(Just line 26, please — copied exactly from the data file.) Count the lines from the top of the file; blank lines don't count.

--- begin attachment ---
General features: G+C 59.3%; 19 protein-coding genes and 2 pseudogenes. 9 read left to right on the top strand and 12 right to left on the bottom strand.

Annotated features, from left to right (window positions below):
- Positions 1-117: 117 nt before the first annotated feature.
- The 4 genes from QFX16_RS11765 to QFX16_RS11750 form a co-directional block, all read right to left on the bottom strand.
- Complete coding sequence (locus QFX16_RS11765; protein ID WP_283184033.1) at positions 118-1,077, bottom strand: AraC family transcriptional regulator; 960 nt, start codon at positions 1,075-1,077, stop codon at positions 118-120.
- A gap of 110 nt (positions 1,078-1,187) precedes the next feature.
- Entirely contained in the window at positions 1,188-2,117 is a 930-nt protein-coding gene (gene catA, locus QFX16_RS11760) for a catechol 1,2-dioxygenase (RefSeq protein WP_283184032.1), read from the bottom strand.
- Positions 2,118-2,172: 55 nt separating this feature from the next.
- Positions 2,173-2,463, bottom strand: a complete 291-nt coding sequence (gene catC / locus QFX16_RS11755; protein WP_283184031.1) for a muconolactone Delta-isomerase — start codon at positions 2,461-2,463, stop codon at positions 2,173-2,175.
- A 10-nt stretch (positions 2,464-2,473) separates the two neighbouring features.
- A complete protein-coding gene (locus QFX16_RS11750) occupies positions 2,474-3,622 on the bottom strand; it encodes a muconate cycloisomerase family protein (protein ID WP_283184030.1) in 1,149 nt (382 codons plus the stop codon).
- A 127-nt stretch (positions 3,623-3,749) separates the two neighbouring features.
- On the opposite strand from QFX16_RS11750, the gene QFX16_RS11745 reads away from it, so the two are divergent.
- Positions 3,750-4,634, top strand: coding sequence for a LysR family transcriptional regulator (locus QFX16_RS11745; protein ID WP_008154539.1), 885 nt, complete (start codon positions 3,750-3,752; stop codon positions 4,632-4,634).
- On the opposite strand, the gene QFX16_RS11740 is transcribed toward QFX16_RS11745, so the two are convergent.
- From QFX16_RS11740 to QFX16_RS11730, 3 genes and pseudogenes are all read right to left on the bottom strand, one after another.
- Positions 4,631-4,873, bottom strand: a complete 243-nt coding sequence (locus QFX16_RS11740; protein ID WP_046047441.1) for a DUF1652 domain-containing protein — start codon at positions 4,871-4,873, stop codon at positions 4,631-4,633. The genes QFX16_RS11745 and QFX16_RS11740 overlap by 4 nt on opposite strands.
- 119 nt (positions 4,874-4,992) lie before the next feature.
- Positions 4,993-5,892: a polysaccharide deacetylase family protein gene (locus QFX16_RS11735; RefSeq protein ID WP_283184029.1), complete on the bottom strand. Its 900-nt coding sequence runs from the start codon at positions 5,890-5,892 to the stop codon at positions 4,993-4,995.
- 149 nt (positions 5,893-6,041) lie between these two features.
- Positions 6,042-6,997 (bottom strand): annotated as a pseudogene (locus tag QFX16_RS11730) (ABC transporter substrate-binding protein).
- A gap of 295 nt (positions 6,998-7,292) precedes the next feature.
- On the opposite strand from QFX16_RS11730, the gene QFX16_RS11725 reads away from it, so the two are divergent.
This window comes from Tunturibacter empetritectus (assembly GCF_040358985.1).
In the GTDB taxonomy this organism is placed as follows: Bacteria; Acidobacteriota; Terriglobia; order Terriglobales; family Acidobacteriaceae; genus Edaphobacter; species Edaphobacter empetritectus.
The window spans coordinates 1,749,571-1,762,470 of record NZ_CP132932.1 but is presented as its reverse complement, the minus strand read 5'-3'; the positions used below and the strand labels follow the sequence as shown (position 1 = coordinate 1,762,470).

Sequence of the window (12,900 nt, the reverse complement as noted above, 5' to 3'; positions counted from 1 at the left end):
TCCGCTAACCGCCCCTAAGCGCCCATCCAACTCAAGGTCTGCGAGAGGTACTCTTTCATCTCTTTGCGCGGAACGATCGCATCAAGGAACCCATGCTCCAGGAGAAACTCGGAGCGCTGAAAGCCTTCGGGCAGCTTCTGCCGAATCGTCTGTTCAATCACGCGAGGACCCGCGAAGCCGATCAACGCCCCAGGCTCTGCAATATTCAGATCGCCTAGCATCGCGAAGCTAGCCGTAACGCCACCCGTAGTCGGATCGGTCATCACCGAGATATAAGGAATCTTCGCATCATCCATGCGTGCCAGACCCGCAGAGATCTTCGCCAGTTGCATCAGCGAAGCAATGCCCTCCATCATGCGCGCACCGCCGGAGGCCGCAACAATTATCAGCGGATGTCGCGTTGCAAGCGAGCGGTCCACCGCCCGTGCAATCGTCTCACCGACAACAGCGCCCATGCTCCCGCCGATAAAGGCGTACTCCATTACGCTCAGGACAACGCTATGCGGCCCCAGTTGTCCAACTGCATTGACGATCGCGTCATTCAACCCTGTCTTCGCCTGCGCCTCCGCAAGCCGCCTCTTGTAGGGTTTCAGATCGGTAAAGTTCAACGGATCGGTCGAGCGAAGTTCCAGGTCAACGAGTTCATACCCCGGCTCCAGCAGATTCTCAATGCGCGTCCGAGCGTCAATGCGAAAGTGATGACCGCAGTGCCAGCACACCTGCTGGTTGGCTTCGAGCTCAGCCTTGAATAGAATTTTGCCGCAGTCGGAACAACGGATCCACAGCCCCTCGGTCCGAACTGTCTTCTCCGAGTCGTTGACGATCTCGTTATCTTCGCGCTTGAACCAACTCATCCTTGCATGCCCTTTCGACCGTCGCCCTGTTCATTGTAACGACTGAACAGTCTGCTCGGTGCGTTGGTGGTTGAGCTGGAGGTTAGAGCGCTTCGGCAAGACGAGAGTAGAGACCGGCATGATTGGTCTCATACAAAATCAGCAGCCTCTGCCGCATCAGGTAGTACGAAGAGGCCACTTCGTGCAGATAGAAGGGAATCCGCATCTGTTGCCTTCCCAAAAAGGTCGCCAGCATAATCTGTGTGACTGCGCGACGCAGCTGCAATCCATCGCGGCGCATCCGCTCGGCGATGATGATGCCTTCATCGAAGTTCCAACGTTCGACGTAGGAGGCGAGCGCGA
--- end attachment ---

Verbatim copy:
The window spans coordinates 1,749,571-1,762,470 of record NZ_CP132932.1 but is presented as its reverse complement, the minus strand read 5'-3'; the positions used below and the strand labels follow the sequence as shown (position 1 = coordinate 1,762,470).